Six Months Later, People Are Finally Realizing That FOSTA Actually Is Putting Lives At Risk

from the we-kinda-warned-you dept

Before FOSTA became law, plenty of experts in the space tried to warn everyone that a bill that was frequently promoted as being necessary to help "save the lives" of vulnerable women involved in sex trafficking, would actually put more lives at risk. And we've already had some evidence to support that this prediction was entirely accurate. Various law enforcement officials have been complaining that it's now more difficult to catch sex traffickers.

And, now the Associated Press has a big article looking at the impact of FOSTA and it's not pretty. The closing down of various online forums for sex workers has driven more sex workers into the street, where their lives are at significantly higher risk:

Law enforcement in San Antonio arrested 296 people for prostitution between March 21, when the Sex Trafficking Act passed Congress, and Aug. 14, according to a public records request — a 58 percent increase from the same span the year before, when police made 187 arrests.

Phoenix police said they experienced a surge in street-prostitution arrests in 2018 but did not provide figures. In Houston, levels have remained constant, but more 14- to 17-year-olds have been working outdoors since May, said James Dale, a police captain.

Police in Sacramento, California, noted three street-prostitution arrests between March 21, 2017, and mid-August of that year. During the same period in 2018, they recorded 15.

The stories from women who have shifted from using the internet to the streets are pretty harrowing:

Kara Alexander, who lives in Florida, advertised her services on Backpage, Craigslist and other sites before April. When media companies closed down sections hosting adult services ads, she said, she started working on the streets.

In May, she said, a client raped her and poured alcohol in her body in an attempt to destroy evidence. Alexander, 29, said she had faced violence while working online, but never on this scale.

“It’s a different kind of danger,” she said.

A sex worker who goes by Quinn and didn’t want her real name used because she feared arrest and other repercussions said that in the age of the trafficking act, she hasn’t been able to rack up enough jobs. Near the end of April, she started selling herself outdoors in Boston for the first time since she was a teenager, she said.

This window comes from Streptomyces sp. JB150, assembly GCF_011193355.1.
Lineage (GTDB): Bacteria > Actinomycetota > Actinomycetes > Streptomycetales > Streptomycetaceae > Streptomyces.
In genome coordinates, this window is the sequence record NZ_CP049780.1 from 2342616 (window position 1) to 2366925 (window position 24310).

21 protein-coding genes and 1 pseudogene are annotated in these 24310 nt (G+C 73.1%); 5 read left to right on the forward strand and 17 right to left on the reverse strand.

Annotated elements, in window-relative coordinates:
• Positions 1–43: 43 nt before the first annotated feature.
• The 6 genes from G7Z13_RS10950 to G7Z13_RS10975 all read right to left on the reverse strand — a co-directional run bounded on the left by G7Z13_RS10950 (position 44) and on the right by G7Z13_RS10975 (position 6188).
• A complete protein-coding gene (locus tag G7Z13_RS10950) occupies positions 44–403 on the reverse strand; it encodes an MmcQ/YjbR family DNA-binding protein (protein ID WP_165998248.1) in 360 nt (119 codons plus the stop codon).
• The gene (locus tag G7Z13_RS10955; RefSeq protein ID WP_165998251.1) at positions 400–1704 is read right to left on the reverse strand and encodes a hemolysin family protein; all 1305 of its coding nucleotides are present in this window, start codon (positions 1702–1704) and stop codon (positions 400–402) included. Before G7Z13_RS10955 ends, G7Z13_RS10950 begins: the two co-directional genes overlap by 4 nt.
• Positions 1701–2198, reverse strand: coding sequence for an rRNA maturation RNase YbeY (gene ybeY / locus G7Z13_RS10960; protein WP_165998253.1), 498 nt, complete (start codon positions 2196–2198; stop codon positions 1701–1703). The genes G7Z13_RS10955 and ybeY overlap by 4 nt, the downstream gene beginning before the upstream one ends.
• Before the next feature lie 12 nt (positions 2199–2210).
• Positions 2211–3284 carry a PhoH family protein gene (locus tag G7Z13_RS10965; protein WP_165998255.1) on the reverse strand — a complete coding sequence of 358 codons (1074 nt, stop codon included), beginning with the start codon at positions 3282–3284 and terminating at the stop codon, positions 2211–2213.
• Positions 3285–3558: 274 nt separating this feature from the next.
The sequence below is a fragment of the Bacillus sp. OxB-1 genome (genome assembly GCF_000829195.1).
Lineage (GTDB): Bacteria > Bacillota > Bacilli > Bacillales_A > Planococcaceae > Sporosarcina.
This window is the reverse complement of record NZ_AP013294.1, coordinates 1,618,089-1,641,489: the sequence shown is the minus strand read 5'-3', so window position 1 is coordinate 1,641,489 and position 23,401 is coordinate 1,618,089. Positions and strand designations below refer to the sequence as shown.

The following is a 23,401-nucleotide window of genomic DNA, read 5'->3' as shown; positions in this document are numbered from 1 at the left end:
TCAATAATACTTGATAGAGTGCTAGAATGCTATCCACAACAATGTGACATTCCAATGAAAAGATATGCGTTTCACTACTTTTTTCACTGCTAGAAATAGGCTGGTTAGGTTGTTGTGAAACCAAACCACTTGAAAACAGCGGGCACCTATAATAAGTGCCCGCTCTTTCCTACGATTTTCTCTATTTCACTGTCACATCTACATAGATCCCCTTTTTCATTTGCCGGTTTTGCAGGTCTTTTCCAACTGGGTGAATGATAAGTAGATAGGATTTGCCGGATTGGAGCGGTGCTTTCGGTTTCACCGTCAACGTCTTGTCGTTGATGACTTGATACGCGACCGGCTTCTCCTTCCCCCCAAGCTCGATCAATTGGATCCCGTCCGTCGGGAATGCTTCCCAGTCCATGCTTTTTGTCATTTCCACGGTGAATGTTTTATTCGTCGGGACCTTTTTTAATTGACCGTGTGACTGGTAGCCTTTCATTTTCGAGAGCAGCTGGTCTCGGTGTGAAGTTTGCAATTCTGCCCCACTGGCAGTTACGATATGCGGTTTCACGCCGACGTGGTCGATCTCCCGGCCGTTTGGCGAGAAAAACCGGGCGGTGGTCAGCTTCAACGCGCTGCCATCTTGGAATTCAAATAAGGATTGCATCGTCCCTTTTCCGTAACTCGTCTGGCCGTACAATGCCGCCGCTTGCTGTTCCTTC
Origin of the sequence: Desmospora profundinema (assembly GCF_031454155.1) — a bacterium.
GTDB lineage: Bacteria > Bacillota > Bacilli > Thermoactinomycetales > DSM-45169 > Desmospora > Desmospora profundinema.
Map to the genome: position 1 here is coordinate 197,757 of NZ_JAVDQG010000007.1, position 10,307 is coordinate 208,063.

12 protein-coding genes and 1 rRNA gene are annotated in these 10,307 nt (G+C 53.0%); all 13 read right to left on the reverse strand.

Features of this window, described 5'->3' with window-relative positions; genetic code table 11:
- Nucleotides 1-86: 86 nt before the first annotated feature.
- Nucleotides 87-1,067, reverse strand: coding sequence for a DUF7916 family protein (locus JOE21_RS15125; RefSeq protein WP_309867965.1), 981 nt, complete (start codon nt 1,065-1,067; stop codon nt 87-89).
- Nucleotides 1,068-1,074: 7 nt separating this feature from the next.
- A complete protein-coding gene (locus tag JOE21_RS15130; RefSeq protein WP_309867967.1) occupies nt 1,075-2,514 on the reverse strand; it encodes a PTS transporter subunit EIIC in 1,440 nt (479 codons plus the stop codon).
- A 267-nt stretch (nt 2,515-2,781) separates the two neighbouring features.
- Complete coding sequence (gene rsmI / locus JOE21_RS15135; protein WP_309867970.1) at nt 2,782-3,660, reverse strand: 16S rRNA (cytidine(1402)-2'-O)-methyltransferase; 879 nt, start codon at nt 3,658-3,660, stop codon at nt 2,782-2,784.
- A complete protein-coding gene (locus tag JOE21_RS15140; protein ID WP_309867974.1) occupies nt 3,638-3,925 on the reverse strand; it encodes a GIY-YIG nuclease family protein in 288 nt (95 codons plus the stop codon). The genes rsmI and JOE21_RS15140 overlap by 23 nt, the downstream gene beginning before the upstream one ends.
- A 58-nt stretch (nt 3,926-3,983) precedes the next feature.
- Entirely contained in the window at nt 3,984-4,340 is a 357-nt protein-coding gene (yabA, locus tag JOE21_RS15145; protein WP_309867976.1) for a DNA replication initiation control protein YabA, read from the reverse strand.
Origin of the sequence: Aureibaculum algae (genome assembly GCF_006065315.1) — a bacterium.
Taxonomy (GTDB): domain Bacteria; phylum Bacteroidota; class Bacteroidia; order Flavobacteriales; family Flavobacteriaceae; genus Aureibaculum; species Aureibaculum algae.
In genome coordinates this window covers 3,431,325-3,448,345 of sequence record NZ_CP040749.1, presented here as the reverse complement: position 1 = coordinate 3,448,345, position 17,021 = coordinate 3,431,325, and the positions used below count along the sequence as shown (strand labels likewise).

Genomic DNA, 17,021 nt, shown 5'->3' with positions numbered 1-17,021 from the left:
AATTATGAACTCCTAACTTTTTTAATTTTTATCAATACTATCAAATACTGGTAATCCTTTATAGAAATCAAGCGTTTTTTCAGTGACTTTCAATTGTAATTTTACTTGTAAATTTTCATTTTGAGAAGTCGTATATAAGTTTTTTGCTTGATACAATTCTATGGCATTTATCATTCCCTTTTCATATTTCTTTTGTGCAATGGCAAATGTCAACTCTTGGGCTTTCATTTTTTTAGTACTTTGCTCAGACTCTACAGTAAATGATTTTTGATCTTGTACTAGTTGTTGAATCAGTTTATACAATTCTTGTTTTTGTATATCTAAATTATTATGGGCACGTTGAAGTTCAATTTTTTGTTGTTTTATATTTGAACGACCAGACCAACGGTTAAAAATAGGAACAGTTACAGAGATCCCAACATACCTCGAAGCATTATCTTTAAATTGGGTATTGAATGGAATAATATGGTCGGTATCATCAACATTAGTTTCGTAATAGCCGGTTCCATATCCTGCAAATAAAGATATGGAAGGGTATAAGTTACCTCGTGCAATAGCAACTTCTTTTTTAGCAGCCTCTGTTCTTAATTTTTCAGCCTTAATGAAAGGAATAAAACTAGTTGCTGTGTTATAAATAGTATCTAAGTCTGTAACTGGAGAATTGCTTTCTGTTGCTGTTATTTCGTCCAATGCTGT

“There’s no backup plan for people like us,” said Quinn, who said she was raped and beaten in August but could not afford treatment.

There are more stories and information in the full AP piece.

And, again, none of this should be a surprise. Before FOSTA became law, we (and many others) pointed to a recent study that showed how adult ads on Craigslist "reduced the female homicide rate by 17.4%" when it was available. And, to put some context on that number, that's the overall female homicide rate, not just "the female homicide rate of sex workers." Forcing more women into the street is, literally, leading to people dying.

And it is infuriating that this was done by Representatives like Ann Wagner and Mimi Walters who insisted they were doing it to save women's lives, when the reality is that they have only served to put more women in potentially mortal danger.

The AP article also highlights another point that we had mentioned previously: FOSTA is enabling much more trafficking by empowering pimps, while online sites allowed sex workers to avoid needing to use pimps:

Alexander said a friend of hers was attacked by pimps who were incensed she was working without them, and Quinn said pimps have become much more aggressive now that they see a market.

It would be nice if some reporters actually ask Representatives like Ann Wagner and Mimi Walters, or Senators like Rob Portman and Richard Blumenthal how they feel about the fact that the bad law that they pushed for, claiming it was necessary to save young women, has now created a situation where those women are placed in significantly more danger? In the business world, if you push for a proposal, once it's implemented, people check to see whether what you claimed would happen would -- and if it didn't, you're often asked to explain why not. It's incredible that Congress can pass a law insisting it will do one thing, and when it does the exact opposite, no one seems to care.


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  • icon
    That One Guy (profile), 3 Oct 2018 @ 7:31am

    'I'm a politician, we're NEVER wrong.'

    It would be nice if some reporters actually ask Representatives like Ann Wagner and Mimi Walters, or Senators like Rob Portman and Richard Blumenthal how they feel about the fact that the bad law that they pushed for, claiming it was necessary to save young women, has now created a situation where those women are placed in significantly more danger?

    I suspect the response, should they not ignore the question entirely, would be varying shades of sickening, disgusting, and/or dishonest, as to answer honestly would be to admit that they completely screwed up and/or ignored the warnings that people were giving regarding the law, including the very real, lethal repercussions it would have.